Metabolic Studio Public Salon:
Friday, April 2, 2010 @ Noon
New Perfect Food is Here:
A way to finally do something about all that green talk!
Juliano Brotman began working alongside his father, a chef, at the age of eight. By ten years old he was cooking at full gourmet status, able to make any of his father’s one-of-a-kind creations. Although constantly cooking dishes of butter, oil and flesh, even at a young age he realized that flesh and fat were just the medium; it was all about the spices – “edible alchemy!”
After wilderness encounters in Palm Springs at the age of fifteen, Brotman became a strict vegan. Health food chains wouldn’t be around for years to come however and, as he explains: “there was nothing! I was a raw fooder and I didn’t even know it until I started having to explain.
At 18 Brotman moved to Chicago where he found some raw fooders eating simple whole foods. There was, he says “only wheatgrass, fruitarians and salad-tarians. Even before I was a vegetarian and vegan, I followed in my father’s footsteps of not simply cooking, but creating. I always made wonderful new creations that blew people’s minds! When I turned RAW these amazing recipes continued! Everyone is genius at something!” In the years that followed, the RAW chef saw a shift in health consciousness – organic food became more accessible, vegetarian food became a menu option – and he moved to San Francisco. Here he found the city’s raw food group and attended their first raw potluck party. “It was a large, eclectic crowd, all interested in what raw food could do for them. But the potluck spread consisted of wheatgrass, fruit, fruit salads, many salads, bowls of dried fruits, nuts and seeds, and rejuvelac.” In contrast when Juliano’s food showed up – pizzas in 3 flavors, burritos, ice cream and chocolate avocado pudding – everyone went crazy!
In August 1994, Juliano opened RAW in San Francisco – the world’s first raw cuisine restaurant – and in 1999 he published RAW, the UNcook BOOK, the world’s first raw food cookbook of ‘Decadent Foods’. “Juliano”, he says, “has changed the world!” "There have never been so many flavors going into my mouth at one sitting", says the Vegetarian Times.
"There have never been so many flavors going into my mouth at one sitting", says the Vegetarian Times.
Above: Raw dishes at Planet Raw, images courtesy of Juliano Brotman
Jesus is my Homeboy - the real story
You may think you know Jesus is my Homeboy. It's the image you've seen on tee-shirts, hats and badges. It's the iconic design worn by celebrities too numerous to mention. It’s that shirt you’re wearing right now – but there is much more to Jesus is my Homeboy than just an image.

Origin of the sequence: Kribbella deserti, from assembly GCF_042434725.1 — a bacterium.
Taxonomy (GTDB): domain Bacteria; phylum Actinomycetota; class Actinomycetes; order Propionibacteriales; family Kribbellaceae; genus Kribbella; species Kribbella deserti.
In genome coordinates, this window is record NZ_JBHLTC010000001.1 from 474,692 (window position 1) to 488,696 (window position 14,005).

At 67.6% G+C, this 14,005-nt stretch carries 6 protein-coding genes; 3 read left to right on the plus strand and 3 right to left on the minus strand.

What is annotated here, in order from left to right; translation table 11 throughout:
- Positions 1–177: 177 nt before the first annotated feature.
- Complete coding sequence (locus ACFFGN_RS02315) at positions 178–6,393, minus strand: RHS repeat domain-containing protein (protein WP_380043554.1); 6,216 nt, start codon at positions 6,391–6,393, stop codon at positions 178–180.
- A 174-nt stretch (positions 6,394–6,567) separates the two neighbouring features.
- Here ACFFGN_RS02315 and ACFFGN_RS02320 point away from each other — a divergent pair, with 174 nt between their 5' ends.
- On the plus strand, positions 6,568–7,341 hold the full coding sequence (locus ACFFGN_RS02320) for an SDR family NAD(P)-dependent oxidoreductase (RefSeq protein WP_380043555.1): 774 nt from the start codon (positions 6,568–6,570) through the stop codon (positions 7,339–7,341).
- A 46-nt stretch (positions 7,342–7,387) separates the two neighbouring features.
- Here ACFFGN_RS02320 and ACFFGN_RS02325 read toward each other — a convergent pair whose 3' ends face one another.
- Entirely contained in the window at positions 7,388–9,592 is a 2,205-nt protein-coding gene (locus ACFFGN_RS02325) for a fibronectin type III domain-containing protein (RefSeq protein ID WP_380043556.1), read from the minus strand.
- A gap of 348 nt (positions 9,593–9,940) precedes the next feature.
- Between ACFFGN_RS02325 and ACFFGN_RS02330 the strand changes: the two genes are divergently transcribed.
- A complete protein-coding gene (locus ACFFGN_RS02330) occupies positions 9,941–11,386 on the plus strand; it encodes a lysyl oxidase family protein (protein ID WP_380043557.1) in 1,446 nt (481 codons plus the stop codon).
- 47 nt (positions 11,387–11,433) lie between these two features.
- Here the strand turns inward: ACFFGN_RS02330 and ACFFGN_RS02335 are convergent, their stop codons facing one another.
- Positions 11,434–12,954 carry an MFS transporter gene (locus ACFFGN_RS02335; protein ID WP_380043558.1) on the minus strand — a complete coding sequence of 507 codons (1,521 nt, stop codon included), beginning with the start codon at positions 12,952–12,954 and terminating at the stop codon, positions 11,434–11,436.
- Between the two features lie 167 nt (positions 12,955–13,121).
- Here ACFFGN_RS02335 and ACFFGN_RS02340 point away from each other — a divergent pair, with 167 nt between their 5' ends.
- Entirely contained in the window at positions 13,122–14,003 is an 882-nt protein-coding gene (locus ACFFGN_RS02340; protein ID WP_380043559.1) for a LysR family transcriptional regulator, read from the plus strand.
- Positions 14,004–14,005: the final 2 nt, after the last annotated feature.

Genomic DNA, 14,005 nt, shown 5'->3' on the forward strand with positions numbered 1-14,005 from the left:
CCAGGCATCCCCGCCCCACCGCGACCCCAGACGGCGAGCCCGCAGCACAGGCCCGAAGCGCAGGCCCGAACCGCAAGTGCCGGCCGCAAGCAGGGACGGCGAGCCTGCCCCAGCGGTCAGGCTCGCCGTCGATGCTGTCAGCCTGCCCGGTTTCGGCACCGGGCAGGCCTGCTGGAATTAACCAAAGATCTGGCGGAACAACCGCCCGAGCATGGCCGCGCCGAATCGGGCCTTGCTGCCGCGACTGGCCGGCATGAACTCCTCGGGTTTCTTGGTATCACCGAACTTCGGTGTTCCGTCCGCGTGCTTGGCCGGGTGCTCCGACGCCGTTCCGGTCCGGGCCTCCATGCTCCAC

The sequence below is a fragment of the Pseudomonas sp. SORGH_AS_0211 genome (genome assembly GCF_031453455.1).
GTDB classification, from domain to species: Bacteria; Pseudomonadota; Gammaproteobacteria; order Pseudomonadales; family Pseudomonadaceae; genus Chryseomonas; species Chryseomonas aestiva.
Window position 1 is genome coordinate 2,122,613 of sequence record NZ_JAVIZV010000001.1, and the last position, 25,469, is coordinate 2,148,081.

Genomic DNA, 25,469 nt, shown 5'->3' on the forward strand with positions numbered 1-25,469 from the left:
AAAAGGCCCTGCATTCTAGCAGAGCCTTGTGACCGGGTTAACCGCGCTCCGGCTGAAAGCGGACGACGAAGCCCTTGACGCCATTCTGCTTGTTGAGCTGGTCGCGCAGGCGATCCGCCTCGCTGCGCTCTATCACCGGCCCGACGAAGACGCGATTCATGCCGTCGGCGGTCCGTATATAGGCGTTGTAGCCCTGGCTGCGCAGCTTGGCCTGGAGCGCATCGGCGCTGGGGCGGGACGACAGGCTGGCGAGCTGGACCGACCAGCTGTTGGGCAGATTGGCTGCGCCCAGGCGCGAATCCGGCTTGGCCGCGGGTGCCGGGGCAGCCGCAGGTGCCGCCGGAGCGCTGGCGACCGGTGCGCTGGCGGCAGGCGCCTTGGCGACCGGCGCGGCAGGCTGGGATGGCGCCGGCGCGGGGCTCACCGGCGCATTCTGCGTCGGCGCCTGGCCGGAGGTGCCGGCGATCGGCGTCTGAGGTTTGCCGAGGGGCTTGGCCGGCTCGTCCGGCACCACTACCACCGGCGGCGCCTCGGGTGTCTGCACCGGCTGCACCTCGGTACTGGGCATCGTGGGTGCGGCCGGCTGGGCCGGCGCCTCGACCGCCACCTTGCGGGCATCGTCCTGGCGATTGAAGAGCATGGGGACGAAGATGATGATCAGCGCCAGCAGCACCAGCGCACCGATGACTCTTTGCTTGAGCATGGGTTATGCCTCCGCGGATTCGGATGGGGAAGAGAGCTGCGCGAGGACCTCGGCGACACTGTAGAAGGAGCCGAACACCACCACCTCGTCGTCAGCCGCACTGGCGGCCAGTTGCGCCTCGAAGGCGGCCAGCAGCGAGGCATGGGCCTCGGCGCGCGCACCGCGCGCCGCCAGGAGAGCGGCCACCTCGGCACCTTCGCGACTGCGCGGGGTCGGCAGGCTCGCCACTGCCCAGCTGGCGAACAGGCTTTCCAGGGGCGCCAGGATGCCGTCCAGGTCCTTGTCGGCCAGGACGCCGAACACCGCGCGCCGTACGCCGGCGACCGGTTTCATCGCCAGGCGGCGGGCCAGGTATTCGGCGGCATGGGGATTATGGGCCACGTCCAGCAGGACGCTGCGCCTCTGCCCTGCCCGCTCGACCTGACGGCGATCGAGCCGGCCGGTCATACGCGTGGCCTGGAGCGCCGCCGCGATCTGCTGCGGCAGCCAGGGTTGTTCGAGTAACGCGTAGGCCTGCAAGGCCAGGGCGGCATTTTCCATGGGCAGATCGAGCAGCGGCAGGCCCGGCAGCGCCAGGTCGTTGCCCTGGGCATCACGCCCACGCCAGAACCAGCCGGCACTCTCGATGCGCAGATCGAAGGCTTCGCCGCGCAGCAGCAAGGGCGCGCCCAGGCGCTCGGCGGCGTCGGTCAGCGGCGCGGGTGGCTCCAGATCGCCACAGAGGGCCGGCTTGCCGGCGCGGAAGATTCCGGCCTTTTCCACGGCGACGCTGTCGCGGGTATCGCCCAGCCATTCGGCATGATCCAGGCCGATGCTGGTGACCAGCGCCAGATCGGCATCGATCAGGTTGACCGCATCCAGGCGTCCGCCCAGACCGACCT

Jesus is my Homeboy was not developed to make a fashion concern motivated by cashing in on a trend. It is not a calculated ploy to make money; it was born of inspiration gained from life experience. It is now time to tell the real story behind the success of Jesus is my Homeboy.
Van Zan, President and CEO of the Jesus is my Homeboy Foundation Inc., served in the Navy during the Viet Nam War Era. He is an actor, a singer, and has performed with his family music group, “The Fraters”, at, among other places, the Brentwood and Wadsworth Theaters. For 14 years he was a union AFGE local 1061 representative, serving as a Steward, Vice President and Executive Vice President consecutively until 2002. He established the Jesus is my Homeboy Foundation Inc. a non-profit human services organization in 2007 to provide assistance with burial expenses and grief counseling for innocent victims of gang violence. The founder, a victim of gang violence himself, Van Zan has a deep commitment to assisting families and individuals in this sudden and unexpected time of crisis. Other services to be provided in the future.
HOORAY FOR EDENDALE!
A celebration of the birth and early growth of the movie industry in Los Angeles. Award winning film editor, writer and film industry historian Robert S. Bichard presents over 100 images exploring the first movie studios in L.A--which were established a century ago. The Selig Polyscope, Keystone, Pathe, Mixville and Norbig studios constituted L.A.’s first “Studio Row” in the 1910’s, and Hooray For Edendale! will take you inside the gates of these long-vanished pioneer film factories. This is a must attend event for anyone interested in the history of Los Angeles and the movies. This program was recently presented at the Hollywood Heritage Museum and the Los Angeles as Subject Archives Bazaar.
Image: Mack Sennett directing "Stolen Magic" (Keystone, 1915), Hans Koenekamp is the cameraman. Courtesy: Robert Birchard
Further information: http://www.rsbirchard.com